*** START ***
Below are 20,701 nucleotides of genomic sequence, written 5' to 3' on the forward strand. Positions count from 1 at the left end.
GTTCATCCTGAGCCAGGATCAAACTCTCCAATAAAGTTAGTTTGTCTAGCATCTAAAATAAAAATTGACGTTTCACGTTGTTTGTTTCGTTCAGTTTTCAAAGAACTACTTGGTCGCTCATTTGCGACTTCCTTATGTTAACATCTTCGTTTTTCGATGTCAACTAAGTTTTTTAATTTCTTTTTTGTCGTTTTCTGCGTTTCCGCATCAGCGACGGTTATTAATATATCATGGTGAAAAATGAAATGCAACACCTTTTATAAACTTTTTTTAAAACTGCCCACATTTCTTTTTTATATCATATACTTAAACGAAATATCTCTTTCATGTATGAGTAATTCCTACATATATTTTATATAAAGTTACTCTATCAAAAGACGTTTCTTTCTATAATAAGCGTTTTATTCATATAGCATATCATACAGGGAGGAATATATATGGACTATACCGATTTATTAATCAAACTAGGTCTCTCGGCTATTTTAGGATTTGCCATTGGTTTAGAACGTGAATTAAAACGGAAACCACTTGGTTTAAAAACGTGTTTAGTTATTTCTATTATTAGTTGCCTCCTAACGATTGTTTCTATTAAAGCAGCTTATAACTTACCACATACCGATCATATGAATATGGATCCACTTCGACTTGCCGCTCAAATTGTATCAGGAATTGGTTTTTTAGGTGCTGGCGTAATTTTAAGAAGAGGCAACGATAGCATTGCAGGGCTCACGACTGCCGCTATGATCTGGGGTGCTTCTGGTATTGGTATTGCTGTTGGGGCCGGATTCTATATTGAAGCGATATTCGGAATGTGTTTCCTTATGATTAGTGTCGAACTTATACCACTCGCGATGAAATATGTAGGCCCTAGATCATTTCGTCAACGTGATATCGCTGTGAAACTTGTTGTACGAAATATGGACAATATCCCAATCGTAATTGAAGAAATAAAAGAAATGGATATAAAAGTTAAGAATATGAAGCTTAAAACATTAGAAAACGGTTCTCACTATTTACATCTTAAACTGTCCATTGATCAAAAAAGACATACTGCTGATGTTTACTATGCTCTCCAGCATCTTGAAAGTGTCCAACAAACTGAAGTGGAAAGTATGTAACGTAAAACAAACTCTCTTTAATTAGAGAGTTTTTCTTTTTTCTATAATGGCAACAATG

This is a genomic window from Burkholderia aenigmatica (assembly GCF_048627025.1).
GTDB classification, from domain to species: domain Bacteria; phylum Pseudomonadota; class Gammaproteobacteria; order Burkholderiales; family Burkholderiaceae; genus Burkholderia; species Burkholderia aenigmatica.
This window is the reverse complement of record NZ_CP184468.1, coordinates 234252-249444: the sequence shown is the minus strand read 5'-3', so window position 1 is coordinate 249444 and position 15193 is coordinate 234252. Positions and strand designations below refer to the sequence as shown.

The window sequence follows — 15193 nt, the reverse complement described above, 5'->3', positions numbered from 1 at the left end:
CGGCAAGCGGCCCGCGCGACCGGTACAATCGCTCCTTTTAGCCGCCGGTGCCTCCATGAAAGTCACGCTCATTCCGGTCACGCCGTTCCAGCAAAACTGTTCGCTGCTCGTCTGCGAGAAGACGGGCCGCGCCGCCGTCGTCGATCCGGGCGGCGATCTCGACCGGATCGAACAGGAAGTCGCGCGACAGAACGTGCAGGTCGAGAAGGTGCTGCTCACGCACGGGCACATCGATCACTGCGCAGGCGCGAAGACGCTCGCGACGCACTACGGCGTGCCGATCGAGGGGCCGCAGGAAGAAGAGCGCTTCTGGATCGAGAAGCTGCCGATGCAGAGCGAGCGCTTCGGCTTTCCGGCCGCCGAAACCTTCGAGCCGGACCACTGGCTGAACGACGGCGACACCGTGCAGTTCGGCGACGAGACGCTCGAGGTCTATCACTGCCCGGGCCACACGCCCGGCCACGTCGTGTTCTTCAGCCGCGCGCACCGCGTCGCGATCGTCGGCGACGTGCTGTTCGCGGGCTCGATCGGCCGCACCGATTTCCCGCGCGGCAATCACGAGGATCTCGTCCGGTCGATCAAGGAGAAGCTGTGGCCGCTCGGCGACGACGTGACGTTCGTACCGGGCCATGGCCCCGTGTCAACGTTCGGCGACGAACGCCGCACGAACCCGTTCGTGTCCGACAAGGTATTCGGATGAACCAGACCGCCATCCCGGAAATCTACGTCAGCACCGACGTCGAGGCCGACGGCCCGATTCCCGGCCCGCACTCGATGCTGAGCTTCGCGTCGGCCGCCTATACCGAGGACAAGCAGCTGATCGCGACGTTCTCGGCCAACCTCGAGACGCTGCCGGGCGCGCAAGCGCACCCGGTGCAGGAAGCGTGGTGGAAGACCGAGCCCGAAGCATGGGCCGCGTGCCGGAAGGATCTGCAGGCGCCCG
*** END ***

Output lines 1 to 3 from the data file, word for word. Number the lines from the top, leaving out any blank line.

Below are 20,701 nucleotides of genomic sequence, written 5' to 3' on the forward strand. Positions count from 1 at the left end.
GTTCATCCTGAGCCAGGATCAAACTCTCCAATAAAGTTAGTTTGTCTAGCATCTAAAATAAAAATTGACGTTTCACGTTGTTTGTTTCGTTCAGTTTTCAAAGAACTACTTGGTCGCTCATTTGCGACTTCCTTATGTTAACATCTTCGTTTTTCGATGTCAACTAAGTTTTTTAATTTCTTTTTTGTCGTTTTCTGCGTTTCCGCATCAGCGACGGTTATTAATATATCATGGTGAAAAATGAAATGCAACACCTTTTATAAACTTTTTTTAAAACTGCCCACATTTCTTTTTTATATCATATACTTAAACGAAATATCTCTTTCATGTATGAGTAATTCCTACATATATTTTATATAAAGTTACTCTATCAAAAGACGTTTCTTTCTATAATAAGCGTTTTATTCATATAGCATATCATACAGGGAGGAATATATATGGACTATACCGATTTATTAATCAAACTAGGTCTCTCGGCTATTTTAGGATTTGCCATTGGTTTAGAACGTGAATTAAAACGGAAACCACTTGGTTTAAAAACGTGTTTAGTTATTTCTATTATTAGTTGCCTCCTAACGATTGTTTCTATTAAAGCAGCTTATAACTTACCACATACCGATCATATGAATATGGATCCACTTCGACTTGCCGCTCAAATTGTATCAGGAATTGGTTTTTTAGGTGCTGGCGTAATTTTAAGAAGAGGCAACGATAGCATTGCAGGGCTCACGACTGCCGCTATGATCTGGGGTGCTTCTGGTATTGGTATTGCTGTTGGGGCCGGATTCTATATTGAAGCGATATTCGGAATGTGTTTCCTTATGATTAGTGTCGAACTTATACCACTCGCGATGAAATATGTAGGCCCTAGATCATTTCGTCAACGTGATATCGCTGTGAAACTTGTTGTACGAAATATGGACAATATCCCAATCGTAATTGAAGAAATAAAAGAAATGGATATAAAAGTTAAGAATATGAAGCTTAAAACATTAGAAAACGGTTCTCACTATTTACATCTTAAACTGTCCATTGATCAAAAAAGACATACTGCTGATGTTTACTATGCTCTCCAGCATCTTGAAAGTGTCCAACAAACTGAAGTGGAAAGTATGTAACGTAAAACAAACTCTCTTTAATTAGAGAGTTTTTCTTTTTTCTATAATGGCAACAATG

This is a genomic window from Burkholderia aenigmatica (assembly GCF_048627025.1).